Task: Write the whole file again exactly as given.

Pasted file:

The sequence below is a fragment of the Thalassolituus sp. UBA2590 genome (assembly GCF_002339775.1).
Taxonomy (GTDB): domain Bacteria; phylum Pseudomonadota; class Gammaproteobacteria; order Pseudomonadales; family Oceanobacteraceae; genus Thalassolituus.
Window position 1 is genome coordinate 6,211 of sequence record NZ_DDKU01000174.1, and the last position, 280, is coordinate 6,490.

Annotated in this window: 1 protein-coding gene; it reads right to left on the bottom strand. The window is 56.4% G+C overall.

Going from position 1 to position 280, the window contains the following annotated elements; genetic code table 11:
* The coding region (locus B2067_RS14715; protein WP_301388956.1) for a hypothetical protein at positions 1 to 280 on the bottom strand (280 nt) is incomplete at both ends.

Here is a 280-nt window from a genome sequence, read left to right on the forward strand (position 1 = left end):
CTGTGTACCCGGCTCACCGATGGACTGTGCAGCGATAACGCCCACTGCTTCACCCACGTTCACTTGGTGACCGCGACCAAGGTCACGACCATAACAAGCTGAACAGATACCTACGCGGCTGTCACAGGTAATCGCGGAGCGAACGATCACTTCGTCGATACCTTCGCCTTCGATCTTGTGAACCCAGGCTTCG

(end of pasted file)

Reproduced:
The sequence below is a fragment of the Thalassolituus sp. UBA2590 genome (assembly GCF_002339775.1).
Taxonomy (GTDB): domain Bacteria; phylum Pseudomonadota; class Gammaproteobacteria; order Pseudomonadales; family Oceanobacteraceae; genus Thalassolituus.
Window position 1 is genome coordinate 6,211 of sequence record NZ_DDKU01000174.1, and the last position, 280, is coordinate 6,490.

Annotated in this window: 1 protein-coding gene; it reads right to left on the bottom strand. The window is 56.4% G+C overall.

Going from position 1 to position 280, the window contains the following annotated elements; genetic code table 11:
* The coding region (locus B2067_RS14715; protein WP_301388956.1) for a hypothetical protein at positions 1 to 280 on the bottom strand (280 nt) is incomplete at both ends.

Here is a 280-nt window from a genome sequence, read left to right on the forward strand (position 1 = left end):
CTGTGTACCCGGCTCACCGATGGACTGTGCAGCGATAACGCCCACTGCTTCACCCACGTTCACTTGGTGACCGCGACCAAGGTCACGACCATAACAAGCTGAACAGATACCTACGCGGCTGTCACAGGTAATCGCGGAGCGAACGATCACTTCGTCGATACCTTCGCCTTCGATCTTGTGAACCCAGGCTTCG